Thread: Truck transport

  1. #1
    fireman703
    Firehouse.com Guest

    Question Truck transport

    We are currently in the process of purchasing a used engine from a dept in TX, I live in WA state. Some of the members of my dept are suggesting we drive the truck home to see if their are any problems with it. I say we test drive it in the local area and have it shipped by rail or flatbed. The Eng has low miles but I don't thing such a long drive is necessary. any thoughts or opinions would be appreciated.

    [This message has been edited by fireman703 (edited 11-15-2000).]

  2. #2
    spotthedalmation
    Firehouse.com Guest

    Post

    While I'd hate to think that someone would sell a lemon of a fire-truck, I'd suggest driving it back. It would make for a good chance to shake the truck down. Could never be too careful, and a 1500+ mile trip seems like a pretty good way to find problems with the truck. I hope the Radio Works.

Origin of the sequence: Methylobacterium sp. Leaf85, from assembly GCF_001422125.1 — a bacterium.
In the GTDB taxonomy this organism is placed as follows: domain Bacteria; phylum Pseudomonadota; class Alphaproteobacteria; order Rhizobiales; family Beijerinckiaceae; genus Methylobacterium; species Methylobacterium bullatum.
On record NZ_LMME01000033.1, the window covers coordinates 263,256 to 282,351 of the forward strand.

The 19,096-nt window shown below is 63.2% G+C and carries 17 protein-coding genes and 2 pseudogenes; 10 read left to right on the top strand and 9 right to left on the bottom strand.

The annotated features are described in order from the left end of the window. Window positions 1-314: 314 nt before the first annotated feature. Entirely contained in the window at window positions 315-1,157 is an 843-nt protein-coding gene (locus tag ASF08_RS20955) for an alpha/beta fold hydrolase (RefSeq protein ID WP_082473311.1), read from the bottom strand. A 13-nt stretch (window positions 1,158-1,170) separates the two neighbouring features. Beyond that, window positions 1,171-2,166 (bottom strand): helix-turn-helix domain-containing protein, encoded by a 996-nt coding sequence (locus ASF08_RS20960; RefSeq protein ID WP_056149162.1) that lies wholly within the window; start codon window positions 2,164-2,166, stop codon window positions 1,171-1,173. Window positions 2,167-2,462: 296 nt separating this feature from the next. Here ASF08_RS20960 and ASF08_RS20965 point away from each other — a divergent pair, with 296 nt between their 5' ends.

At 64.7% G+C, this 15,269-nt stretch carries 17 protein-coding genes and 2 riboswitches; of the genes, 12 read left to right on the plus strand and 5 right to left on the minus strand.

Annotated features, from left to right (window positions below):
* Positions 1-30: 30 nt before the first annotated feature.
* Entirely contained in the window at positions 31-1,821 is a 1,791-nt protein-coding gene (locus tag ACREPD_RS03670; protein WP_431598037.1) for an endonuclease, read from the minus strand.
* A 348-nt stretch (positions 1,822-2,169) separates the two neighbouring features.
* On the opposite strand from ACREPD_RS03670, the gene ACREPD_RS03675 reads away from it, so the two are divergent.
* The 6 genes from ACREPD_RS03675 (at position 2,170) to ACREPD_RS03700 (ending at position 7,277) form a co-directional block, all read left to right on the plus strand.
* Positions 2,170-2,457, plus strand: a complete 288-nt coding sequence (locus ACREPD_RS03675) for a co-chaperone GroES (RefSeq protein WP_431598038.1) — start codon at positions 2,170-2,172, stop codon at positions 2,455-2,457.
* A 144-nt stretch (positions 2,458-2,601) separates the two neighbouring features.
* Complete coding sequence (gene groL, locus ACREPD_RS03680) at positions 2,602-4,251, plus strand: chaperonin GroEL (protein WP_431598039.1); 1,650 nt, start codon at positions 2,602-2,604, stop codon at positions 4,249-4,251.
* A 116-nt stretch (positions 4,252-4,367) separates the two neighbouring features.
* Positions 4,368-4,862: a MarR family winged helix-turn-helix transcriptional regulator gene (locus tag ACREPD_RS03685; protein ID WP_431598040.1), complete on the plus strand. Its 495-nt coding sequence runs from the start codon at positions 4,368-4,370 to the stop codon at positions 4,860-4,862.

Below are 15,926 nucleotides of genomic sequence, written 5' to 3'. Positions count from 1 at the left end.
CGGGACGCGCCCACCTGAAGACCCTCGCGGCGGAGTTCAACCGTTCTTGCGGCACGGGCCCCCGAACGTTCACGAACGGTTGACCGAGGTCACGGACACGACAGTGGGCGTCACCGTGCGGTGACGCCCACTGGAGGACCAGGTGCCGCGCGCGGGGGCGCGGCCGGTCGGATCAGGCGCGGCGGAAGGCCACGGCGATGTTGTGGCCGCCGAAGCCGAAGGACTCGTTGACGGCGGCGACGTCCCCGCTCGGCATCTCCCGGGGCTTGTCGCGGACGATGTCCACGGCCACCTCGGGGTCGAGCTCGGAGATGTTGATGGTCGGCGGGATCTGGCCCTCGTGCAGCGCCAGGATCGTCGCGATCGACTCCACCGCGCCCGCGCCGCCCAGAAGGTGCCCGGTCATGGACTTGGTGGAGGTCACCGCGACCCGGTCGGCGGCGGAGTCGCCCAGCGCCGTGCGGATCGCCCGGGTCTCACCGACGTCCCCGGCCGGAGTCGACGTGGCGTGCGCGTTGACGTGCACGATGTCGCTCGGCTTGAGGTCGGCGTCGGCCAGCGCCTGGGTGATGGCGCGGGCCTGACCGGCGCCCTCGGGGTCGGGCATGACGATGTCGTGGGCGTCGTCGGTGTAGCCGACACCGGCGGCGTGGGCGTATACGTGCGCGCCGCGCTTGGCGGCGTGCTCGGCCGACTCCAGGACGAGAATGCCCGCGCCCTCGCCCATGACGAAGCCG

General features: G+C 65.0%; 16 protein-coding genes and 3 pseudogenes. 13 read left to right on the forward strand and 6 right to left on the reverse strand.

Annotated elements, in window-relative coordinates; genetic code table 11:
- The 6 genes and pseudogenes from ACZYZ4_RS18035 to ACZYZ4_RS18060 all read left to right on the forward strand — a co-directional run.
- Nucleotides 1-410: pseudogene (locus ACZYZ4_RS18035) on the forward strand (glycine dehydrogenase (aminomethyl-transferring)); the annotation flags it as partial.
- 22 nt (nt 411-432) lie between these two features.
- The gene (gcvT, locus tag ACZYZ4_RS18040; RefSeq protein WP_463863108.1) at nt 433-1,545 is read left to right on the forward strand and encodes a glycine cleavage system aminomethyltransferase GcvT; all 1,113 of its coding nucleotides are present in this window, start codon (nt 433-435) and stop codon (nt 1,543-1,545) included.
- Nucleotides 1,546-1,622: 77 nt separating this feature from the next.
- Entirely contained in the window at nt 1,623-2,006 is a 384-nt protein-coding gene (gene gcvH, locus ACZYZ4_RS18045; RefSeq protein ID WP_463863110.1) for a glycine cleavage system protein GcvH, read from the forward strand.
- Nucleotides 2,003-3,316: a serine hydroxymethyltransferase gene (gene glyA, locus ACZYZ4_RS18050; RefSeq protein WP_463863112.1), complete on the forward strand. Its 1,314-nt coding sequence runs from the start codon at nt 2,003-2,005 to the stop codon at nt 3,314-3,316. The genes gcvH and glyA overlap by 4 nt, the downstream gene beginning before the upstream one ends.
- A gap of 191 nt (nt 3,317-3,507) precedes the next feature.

Good Luck,

    --Spot

  3. #3
    Capt68
    Firehouse.com Guest

    Wink

    Take a brick with ya, that's a long trip without cruise control!!! Ryan

    ------------------
    62 Engine 67 Truck ... The Pride of the West Side

  4. #4
    Ray R
    Firehouse.com Guest

    Post

    I would have it trucked. I drove a used wildland unit with low miles and supposedly good maintenance about 1700 miles and it was a trip to remember. The exhaust system fell off twice(different sections), the front drive shaft u-joints failed due to lack of maint. (full time 4wd) and other problems. I would check the maint. records if available and send someone to inspect and drive the truck before it is shipped. In addition things sometimes show up on a long drive that would not happen on the typical local response of a few miles. Also consider a break down in unfamiliar territory and the cost of repairs, meals and lodging for whoever is driving the truck. Add in costs for going to Texas to drive the truck back plus fuel, and other expenses mentioned above.

    In short, having it trucked may be cheaper in the long run.



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